I had to leave Lucy alone in the apartment for the first time this week. For the first seven days back in Vietnam, I have taken her with me everywhere, unless I was able to leave her with Sara, which I did, once to eat lunch with Mai Anh and Elizabeth and three times to work out at the gym. Besides those four brief situations, we had not been apart—until two days ago!
More specifically, I took Lucy to the gym with me for the first time Tuesday, since Sara is in Hanoi. However, within minutes I was asked to leave, to take Lucy back to my apartment, as dogs are not allowed there. This posed a problem, since Sara and I had been disinclined to leave her alone—fearful she would cry and/or bark and, in turn, bother the neighbors—our landlady being foremost among them.
During my initial attempt to leave her, she whimpered and wailed, wailed and whined, whined and whimpered some more. A few minutes later I left her again, this time shutting her in our bedroom, so her moaning would not echo in the building’s back stairway. This time I was not able to hear her, when I went downstairs and stepped outside, so I proceeded to the gym, where I agonized with each minute of the following 45 I spent on the stair-stepper.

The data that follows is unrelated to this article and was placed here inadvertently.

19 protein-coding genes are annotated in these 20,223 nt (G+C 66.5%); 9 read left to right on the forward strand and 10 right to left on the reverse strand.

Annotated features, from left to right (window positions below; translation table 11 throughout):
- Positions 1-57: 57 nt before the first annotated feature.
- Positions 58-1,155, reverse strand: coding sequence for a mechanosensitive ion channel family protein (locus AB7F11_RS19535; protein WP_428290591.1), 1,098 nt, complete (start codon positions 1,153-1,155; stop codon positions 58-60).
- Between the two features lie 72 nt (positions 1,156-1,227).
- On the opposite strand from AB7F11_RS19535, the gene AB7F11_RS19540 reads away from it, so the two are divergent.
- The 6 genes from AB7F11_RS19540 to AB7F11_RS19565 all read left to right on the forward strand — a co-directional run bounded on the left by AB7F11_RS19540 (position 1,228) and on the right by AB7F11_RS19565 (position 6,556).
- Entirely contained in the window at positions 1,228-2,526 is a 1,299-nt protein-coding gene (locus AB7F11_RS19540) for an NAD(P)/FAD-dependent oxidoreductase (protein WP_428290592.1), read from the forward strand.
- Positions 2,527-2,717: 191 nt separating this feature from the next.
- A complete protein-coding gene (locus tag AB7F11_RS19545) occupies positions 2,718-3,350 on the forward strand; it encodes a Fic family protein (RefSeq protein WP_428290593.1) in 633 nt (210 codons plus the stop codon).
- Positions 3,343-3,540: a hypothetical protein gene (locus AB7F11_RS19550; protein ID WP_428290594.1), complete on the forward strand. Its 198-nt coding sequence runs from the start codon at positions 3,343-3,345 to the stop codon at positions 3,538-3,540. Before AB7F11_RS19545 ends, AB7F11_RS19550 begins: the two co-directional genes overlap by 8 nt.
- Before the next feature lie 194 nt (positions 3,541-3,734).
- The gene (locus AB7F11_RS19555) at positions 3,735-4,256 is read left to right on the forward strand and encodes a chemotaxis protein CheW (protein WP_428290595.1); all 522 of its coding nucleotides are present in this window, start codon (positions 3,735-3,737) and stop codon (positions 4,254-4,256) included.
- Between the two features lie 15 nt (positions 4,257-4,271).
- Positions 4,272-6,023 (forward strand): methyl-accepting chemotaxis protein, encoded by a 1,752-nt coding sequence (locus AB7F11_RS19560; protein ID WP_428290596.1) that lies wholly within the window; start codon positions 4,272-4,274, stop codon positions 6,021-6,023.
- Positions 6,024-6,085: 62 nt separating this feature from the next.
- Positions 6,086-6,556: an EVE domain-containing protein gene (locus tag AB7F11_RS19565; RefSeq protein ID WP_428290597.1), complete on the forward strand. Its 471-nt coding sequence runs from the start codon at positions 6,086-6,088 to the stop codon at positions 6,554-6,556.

Clearly, the problem here is not Lucy’s, but mine. I’m the one afraid to leave her, and certainly my fear supersedes her own separation anxiety.
Again—what’s a dog-loving, gym-going American to do? Mind you, I was told by more than one of Sara’s staff that dog-napping is a money-making crime common in Vietnam. Someone steals a dog, then forces the owner to pay a ransom to get the dog returned. It happened to Minh and her friend, whose dog was actually snatched from inside her apartment. And one wonders why I might be a wee bit cautious, a tad overly anxious, a smidgen, perhaps, even more than a smidgen, fearful and disturbed.
At any rate, Lucy was unharmed and no worse for the wear when I got home. Thanks to the gods that watch over small canines and keep Vietnamese dog-nappers away.